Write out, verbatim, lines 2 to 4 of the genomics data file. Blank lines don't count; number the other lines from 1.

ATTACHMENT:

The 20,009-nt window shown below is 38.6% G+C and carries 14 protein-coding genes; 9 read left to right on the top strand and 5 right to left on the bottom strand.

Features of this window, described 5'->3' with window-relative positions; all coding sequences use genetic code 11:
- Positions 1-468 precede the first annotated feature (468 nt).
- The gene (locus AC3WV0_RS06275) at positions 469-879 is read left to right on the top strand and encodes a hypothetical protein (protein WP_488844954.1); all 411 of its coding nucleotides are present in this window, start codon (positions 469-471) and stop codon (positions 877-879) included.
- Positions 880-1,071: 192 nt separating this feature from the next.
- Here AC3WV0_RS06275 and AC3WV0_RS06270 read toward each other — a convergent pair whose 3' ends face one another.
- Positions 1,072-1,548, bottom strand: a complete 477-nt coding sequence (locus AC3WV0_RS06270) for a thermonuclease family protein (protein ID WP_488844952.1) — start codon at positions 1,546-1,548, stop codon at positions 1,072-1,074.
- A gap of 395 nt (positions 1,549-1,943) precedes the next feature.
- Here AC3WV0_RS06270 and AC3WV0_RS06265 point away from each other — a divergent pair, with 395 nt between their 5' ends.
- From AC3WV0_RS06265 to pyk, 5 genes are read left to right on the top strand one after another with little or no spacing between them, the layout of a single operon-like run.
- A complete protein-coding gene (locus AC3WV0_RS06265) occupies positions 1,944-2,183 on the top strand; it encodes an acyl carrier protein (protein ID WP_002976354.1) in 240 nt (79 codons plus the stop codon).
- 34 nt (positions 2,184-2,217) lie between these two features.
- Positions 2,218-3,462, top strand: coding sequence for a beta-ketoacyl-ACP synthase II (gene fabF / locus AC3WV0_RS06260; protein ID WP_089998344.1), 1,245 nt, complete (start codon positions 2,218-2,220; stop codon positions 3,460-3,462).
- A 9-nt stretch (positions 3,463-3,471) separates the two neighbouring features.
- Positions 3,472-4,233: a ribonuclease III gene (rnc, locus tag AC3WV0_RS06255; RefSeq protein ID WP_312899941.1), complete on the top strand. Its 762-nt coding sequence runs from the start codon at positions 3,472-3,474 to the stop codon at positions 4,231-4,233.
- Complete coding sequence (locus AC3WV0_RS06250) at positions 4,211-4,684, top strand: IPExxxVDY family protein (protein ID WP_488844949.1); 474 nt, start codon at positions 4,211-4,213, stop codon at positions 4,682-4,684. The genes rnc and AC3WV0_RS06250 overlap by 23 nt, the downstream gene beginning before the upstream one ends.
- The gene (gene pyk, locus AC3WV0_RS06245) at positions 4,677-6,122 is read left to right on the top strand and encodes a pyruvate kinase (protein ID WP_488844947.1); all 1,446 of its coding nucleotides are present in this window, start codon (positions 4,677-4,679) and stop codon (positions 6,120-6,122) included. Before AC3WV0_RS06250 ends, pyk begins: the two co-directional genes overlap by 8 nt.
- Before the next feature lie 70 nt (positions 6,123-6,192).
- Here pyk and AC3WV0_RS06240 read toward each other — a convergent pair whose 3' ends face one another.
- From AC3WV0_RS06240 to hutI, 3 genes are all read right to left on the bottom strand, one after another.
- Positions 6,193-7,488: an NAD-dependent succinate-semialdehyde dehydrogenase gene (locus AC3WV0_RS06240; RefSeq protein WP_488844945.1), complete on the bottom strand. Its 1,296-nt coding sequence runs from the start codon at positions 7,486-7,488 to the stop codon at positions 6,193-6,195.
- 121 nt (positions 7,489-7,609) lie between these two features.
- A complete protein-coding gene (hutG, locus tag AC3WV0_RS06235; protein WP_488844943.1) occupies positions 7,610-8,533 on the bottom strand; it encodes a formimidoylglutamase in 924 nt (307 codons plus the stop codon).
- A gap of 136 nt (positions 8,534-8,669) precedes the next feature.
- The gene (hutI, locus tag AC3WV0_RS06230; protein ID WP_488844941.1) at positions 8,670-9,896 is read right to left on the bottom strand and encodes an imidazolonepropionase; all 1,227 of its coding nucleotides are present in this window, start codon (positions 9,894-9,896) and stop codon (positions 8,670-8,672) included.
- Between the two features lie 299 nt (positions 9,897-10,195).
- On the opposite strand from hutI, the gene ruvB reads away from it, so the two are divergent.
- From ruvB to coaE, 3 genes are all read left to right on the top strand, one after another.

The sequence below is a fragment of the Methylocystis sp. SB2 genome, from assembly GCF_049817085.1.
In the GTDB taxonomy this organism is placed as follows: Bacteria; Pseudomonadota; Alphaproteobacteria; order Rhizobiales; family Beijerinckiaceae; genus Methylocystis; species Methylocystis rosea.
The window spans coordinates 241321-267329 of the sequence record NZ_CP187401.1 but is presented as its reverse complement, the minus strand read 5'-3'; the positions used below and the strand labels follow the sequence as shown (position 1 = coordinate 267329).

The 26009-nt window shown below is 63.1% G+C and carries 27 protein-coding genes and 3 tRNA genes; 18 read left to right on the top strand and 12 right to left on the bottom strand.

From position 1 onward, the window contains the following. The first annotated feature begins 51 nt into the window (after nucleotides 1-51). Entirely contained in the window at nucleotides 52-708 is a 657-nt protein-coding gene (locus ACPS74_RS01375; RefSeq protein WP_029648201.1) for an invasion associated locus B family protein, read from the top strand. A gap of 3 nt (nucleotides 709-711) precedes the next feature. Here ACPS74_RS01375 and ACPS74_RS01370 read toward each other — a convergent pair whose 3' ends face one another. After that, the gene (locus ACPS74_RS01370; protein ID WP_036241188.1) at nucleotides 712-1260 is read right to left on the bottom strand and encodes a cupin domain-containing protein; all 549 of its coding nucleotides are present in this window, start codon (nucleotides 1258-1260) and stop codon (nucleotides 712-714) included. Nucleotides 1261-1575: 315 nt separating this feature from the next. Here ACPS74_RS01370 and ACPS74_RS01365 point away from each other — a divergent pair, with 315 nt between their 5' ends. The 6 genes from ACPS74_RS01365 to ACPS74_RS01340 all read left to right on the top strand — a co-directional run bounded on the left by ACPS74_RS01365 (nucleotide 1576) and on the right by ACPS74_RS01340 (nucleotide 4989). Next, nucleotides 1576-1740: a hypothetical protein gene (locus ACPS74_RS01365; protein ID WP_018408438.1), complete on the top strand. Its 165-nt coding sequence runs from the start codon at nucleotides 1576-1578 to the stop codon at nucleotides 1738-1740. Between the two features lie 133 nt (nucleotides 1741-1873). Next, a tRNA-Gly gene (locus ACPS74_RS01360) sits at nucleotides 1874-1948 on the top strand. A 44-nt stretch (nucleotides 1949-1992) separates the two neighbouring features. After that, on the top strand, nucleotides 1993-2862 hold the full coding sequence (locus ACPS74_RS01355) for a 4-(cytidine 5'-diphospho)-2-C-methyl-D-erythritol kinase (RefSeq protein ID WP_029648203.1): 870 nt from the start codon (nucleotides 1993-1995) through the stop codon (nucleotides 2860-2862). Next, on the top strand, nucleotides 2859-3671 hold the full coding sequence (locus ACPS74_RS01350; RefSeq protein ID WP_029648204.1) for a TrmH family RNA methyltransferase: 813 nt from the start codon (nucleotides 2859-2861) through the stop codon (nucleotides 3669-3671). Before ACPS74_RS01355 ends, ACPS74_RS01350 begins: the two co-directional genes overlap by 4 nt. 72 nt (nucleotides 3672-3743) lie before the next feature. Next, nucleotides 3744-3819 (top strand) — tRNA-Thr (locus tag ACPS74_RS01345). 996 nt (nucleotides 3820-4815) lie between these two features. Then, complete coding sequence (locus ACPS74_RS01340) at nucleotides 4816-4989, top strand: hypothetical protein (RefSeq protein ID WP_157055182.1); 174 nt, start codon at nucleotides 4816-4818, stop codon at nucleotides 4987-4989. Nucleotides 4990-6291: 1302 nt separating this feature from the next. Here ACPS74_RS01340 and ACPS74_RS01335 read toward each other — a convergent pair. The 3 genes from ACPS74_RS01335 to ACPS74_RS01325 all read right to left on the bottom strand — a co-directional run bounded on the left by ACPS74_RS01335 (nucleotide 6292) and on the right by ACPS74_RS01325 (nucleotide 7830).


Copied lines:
Features of this window, described 5'->3' with window-relative positions; all coding sequences use genetic code 11:
- Positions 1-468 precede the first annotated feature (468 nt).
- The gene (locus AC3WV0_RS06275) at positions 469-879 is read left to right on the top strand and encodes a hypothetical protein (protein WP_488844954.1); all 411 of its coding nucleotides are present in this window, start codon (positions 469-471) and stop codon (positions 877-879) included.